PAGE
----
Whether you’re blogging for fun, or for profit, it’s important to be able to do so efficiently. Every precious minute spent mucking around with spell checks, or uploading images to FTP servers, is a minute that you could actually spend writing. Microsoft’s Windows Live Writer, currently in Beta and available for download, makes the whole process that much easier.

Microsoft does not have a history of being particularly innovative. It was years behind Apple in introducing a usable graphical user interface and it was unfashionably late in embracing the Internet. Likewise, it’s been slow off the mark with the social networking phenomenan, an and it’s way behind the likes of MySpace or YouTube.

Having said that, when Microsoft does get into gear, it really gets going, as evidenced by all the hype surrounding Windows Live. I’ve been particularly impressed Windows Live Writer, which is one component of Windows Live.

While most blogging platforms have some kind of basic editor, most still require you to do some of the work on another program, whether it’s to run a spell check, or upload images to a file server. Windows Live Writer allows you to do all of this in the one program. And while it’s designed to be work with Windows Live Spaces, it’s does also support other blogging platforms, including Blogger, LiveJournal, Typepad, Word Press and others.  I’ve successfully used it with Word Press (as evidenced by this blog).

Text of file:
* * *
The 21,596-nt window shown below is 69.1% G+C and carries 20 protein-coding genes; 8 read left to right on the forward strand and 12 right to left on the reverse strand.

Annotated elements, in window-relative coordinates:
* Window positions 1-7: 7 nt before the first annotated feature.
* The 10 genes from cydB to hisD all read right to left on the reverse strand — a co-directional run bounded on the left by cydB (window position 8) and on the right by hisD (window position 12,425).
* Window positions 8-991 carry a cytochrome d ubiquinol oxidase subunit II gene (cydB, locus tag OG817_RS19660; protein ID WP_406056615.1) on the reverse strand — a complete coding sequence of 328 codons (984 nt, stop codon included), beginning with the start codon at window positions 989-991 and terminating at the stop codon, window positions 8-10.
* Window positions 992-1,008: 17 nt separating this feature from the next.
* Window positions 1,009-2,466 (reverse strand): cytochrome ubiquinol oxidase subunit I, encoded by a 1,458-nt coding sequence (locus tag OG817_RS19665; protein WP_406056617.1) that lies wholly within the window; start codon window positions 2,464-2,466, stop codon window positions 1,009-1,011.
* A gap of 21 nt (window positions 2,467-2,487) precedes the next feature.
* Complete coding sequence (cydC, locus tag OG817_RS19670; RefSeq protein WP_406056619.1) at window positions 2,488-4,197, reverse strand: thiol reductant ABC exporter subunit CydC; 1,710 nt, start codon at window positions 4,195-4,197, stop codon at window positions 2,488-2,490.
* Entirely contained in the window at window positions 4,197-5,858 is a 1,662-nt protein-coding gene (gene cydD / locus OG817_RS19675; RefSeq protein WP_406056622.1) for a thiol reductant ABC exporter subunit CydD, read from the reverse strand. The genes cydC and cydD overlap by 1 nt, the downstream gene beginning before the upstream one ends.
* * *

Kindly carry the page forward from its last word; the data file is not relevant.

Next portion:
Writer offers what-you-see-is-what-you-get editing, with preview modes that allow you to preview how your post will appear in your blog. Publishing photos is also a breeze, especially if your blogging platform supports the new MediaObject API. If not, it will automatically upload the images to your server using FTP.

Writer can be a little fiddly to set up – you’ll need to enter in your blog login details, and FTP details (if required). If it doesn’t automatically recognize your blogging platform, you’ll also need to enter the remote posting URL(which you should be able to work out easily enough using your FTP client as the URL ends with xmlrpc.php). But once you’ve got it set up it’s dream to use.

Posted Wednesday, August 16th, 2006 at 10:46 am
Filed Under Category: Uncategorized
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